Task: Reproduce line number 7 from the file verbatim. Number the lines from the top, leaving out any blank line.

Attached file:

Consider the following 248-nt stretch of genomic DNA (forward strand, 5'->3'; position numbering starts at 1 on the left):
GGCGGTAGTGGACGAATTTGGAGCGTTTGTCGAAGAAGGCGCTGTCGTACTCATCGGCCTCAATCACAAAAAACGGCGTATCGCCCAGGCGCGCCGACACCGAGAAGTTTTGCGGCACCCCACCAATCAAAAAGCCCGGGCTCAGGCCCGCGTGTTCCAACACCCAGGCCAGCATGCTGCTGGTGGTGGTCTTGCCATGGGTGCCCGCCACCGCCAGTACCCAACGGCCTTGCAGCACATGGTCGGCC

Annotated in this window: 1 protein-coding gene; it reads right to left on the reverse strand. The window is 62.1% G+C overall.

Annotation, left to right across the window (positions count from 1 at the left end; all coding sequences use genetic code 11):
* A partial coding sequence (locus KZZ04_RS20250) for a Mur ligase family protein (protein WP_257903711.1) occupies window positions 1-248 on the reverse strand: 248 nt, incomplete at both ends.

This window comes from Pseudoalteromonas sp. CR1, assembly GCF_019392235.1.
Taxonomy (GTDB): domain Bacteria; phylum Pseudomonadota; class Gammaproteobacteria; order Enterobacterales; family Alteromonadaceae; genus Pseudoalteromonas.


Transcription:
Taxonomy (GTDB): domain Bacteria; phylum Pseudomonadota; class Gammaproteobacteria; order Enterobacterales; family Alteromonadaceae; genus Pseudoalteromonas.